Malcolm Turnbull warns NSW and Queensland of ‘company they’re keeping’ by blocking UN prison inspectors

Former prime minister disappointed by states’ decisions to not allow full access to UN subcommittee on prevention of torture

The former prime minister Malcolm Turnbull has warned the New South Wales and Queensland governments to “think carefully about the international company they are keeping” by blocking or limiting United Nations inspectors’ access to detention facilities.

Turnbull said he was disappointed by the government decisions to not allow full access to the team, who are in the country this week as part of the Optional Protocol to the Convention Against Torture, ratified when he was in office in 2017.

This came after inspectors were refused entry to a facility in Queanbeyan in NSW earlier this week. Guardian Australia on Thursday revealed that Queensland was blocking visits to mental health facilities where people were being kept under the control of the state, due to a stipulation in the health act.

The NSW premier, Dominic Perrottet, said UN officials would be turned away from facilities in his state over the lack of a funding agreement with the federal government to pay for possible suggested changes.

Turnbull said Australia had a great record and any actions to block visitation made it seem otherwise, noting he was “disappointed” in the events of the week.

“The NSW position is very regrettable and will inevitably be seen by many as indicating NSW lacks confidence that its custodial facilities are at an acceptable standard,” he said.

“If a jurisdiction does not allow UN inspectors to visit facilities in accordance with the protocol, for whatever reason – the obvious question will be, what do you have to hide?

“New South Wales and Queensland have to think carefully about the international company they are keeping.”

Queensland’s human rights commissioner, Scott McDougall, said it was “deeply disappointing” that the state government has not altered legislation to allow officials to access its inpatient units, despite having years to do so.

States have known for five years that the inspections would occur, and laws were changed in other jurisdictions to provide for such access.

While inspectors have been allowed into the Queensland prisons, the state’s health department would not allow them to access inpatient units where people ordered to undergo treatment or charged with crimes were held.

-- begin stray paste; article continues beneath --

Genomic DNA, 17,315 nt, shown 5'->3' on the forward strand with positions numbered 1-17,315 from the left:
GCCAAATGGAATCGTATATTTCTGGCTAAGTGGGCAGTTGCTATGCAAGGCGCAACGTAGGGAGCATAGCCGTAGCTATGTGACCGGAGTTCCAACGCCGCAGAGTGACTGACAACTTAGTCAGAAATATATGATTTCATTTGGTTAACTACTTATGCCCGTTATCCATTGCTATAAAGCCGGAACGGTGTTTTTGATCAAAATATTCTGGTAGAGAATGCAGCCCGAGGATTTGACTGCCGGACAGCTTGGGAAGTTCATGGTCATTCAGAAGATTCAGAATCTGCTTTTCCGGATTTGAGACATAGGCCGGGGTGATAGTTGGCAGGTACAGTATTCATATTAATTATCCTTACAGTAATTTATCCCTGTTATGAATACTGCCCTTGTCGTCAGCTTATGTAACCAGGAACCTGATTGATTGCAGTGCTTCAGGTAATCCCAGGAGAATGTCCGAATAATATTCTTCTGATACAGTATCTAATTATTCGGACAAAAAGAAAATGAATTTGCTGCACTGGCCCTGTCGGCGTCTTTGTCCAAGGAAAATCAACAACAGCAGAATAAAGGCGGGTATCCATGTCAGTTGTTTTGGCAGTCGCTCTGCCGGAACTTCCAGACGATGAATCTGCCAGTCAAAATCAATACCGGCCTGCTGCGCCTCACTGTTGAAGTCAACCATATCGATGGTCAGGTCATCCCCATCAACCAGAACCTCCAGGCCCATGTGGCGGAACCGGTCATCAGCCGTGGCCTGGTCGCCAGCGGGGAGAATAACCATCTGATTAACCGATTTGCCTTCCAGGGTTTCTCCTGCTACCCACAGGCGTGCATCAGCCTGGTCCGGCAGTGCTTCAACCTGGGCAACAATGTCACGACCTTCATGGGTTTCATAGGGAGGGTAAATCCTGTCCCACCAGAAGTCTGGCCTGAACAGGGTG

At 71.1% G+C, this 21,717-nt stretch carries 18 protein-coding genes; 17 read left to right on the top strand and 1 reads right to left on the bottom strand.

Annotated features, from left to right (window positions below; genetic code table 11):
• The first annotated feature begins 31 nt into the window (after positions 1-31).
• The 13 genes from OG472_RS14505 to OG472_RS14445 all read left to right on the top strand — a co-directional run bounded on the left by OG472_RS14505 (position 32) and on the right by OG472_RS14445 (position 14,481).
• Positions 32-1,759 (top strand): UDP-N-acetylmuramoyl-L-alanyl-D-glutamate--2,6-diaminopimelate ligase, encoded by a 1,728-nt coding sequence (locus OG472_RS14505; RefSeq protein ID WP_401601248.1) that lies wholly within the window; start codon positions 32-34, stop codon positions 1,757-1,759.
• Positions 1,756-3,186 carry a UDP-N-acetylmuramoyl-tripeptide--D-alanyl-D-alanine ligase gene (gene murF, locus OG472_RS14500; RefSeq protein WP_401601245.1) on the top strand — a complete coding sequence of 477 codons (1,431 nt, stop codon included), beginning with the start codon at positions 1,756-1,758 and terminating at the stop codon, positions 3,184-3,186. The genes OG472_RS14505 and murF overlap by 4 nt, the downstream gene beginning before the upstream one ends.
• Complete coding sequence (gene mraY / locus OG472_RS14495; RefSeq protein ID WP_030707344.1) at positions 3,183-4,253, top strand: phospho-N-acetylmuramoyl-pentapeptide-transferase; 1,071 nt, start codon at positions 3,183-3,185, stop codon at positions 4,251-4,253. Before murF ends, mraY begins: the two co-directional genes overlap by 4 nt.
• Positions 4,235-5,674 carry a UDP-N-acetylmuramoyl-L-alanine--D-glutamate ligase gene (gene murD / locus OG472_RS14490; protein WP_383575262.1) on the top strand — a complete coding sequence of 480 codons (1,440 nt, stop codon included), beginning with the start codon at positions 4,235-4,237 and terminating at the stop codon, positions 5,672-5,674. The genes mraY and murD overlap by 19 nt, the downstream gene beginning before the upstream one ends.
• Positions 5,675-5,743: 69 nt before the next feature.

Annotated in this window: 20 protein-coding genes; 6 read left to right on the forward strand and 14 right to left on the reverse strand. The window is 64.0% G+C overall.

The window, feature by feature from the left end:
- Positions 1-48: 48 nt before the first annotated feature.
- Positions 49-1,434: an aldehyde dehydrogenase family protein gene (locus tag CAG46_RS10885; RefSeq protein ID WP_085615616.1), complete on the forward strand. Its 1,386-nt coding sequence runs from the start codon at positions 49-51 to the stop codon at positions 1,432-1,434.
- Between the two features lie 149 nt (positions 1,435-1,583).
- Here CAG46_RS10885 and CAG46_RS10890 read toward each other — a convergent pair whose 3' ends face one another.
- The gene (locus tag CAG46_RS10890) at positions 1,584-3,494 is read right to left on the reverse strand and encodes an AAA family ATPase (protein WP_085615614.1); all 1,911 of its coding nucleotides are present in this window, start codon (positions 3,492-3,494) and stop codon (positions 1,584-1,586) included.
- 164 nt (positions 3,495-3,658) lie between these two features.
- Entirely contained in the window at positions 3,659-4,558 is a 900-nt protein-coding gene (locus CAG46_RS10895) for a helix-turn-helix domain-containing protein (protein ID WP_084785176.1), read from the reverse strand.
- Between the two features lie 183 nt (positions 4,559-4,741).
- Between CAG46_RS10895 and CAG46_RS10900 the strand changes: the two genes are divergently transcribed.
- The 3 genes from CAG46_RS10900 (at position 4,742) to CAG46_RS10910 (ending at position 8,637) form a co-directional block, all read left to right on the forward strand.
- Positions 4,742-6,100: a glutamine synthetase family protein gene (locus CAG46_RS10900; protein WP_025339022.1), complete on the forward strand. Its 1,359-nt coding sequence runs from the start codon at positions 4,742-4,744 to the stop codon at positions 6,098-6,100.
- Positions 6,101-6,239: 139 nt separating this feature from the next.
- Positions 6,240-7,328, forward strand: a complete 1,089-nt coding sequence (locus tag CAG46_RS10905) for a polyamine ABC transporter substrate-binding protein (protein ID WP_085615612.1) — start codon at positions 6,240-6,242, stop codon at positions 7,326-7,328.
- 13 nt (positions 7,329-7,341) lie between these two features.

McDougall said the decision to limit access to the units “reflects poorly on our commitment to create a human rights culture in the public sector” – a core objective of the Human Rights Act.

He said if a formal optional protocol against torture arrangement had already been established in Queensland ahead of the January 2023 deadline, “this embarrassing development would almost certainly have been avoided”.

“If there were legislative barriers to the subcommittee visiting specific facilities or types of facilities, it would have obviously been preferable to have dealt with these before now, as has occurred in other jurisdictions,” he said.

The commission welcomed the commitment of Queensland Corrective Services to provide unrestricted access to the delegation.

“The hard work, professionalism, and commitment of all staff working in mental health units, police watch houses, prisons and other places of detention must be acknowledged, particularly after the challenges of Covid-19 in recent years,” McDougall said.

“Any independent assessment of these places of detention is likely to recognise that.”

Queensland Health said while it supported the subcommittee’s visit, it was bound by the Mental Health Act 2016 to limit inpatient unit access to “certain categories of visitors” for the safety of patients.

“We are supporting the United Nations subcommittee’s upcoming visit by facilitating interviews with patients and staff and providing access to documents about our mental health facilities, in line with our legislative and privacy obligations,” a spokesperson said.

The NSW opposition leader, Chris Minns, said the state’s refusal to let officials in “leaves the impression that Australian prisons are not meeting the minimum standard”.

“My concern about rejecting these UN inspectors is that people will believe that our prisons are as bad as Rwanda or Azerbaijan when we know that they’re not,” he said.

On Thursday, Perrottet said it was “a great decision from Queensland” and denied that it was a “bad look” for governments to be blocking access.

“We have some of the strongest conditions anywhere in the world,” he said.


Tamsin Rose and Eden Gillespie

The GuardianTramp

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